“The entire system of conveyancing is premised on formal documentation and proper processes. In a typical conveyancing transaction, the solicitor is involved at many stages of the process – conducting a title search, executing the sale and purchase agreement, lodging a caveat, and eventually executing the transfer… especially since he or she is entrusted with the fundamental duty of protecting the consumer’s interests by ensuring that the proper procedures are observed throughout the legal conveyancing process”


Lawyer Fined $6,000 for Falsely Certifying Mortgage Document

Singapore – 55-year-old Kanthosamy Rajendran, a lawyer, was ordered by the district court on Tuesday (26 July) to pay a fine of $6,000 for falsely certifying that he had witnessed the execution of a mortgage for a home, reported The Straits Times.

Pleading guilty to two charges under the Land Titles Act, he was fined $3,000 for every count.

The court heard that Kanthosamy and his firm, Relianze Law Corporation, was contacted by United Overseas Bank (UOB) on 27 March 2013 to act as their solicitors in the mortgage of a Sunshine Residence unit in Lorong K Telok Kurau.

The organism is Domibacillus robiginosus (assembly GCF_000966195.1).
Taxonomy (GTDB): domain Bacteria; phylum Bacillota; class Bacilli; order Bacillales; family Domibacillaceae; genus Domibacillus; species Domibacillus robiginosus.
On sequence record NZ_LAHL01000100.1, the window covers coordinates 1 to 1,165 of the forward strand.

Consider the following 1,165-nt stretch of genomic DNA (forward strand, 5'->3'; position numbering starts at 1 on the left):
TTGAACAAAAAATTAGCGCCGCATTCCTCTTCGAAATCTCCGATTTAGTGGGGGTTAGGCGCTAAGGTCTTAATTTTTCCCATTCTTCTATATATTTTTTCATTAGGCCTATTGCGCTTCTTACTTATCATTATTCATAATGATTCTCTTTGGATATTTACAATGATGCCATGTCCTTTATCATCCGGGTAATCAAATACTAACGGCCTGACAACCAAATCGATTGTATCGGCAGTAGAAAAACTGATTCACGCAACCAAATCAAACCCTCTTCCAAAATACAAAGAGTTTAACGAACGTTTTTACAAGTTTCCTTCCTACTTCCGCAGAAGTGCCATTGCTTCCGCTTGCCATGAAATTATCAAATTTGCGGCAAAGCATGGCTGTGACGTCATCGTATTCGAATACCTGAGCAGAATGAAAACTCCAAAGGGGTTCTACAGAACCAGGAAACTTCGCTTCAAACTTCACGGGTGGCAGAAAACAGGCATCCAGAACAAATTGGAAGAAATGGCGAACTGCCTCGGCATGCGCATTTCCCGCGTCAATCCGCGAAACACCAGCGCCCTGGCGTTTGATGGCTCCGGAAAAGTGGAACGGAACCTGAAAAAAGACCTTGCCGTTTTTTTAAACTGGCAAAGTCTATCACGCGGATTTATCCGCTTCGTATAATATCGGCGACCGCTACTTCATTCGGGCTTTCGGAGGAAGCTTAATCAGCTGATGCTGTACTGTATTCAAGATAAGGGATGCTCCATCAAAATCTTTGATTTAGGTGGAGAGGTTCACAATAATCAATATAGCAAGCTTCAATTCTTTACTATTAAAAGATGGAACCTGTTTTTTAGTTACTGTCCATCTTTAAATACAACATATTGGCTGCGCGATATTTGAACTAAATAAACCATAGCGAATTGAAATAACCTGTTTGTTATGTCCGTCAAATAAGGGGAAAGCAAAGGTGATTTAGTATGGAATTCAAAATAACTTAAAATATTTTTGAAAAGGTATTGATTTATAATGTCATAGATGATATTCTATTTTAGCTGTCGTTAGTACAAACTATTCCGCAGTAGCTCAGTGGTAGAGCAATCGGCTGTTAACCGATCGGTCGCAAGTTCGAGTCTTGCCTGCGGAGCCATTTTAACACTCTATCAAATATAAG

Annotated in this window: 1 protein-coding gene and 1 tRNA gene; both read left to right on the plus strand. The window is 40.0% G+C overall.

The bank handed over two letters — one stated that the bank offered Wan Yi Yang a $584,000 housing loan for the property, while the other stated that Wan had allegedly accepted a housing loan and was requesting the law firm to act for him.

On the bank’s instructions, Kanthosamy acted for both the purported mortgagor, Wan, and the mortgagee, UOB, in the conveyancing transaction that was completed on 20 May 2013.

However, Wan made a police report on 1 July 2013 stating that the Inland Tax Revenue Authority sent him a property tax notification informing him of the transfer of the Sunshine Residence home to his name on 21 May; he alleged that he had not bought the property.

Rest here…

At least the people in Singapore understand the importance of property records…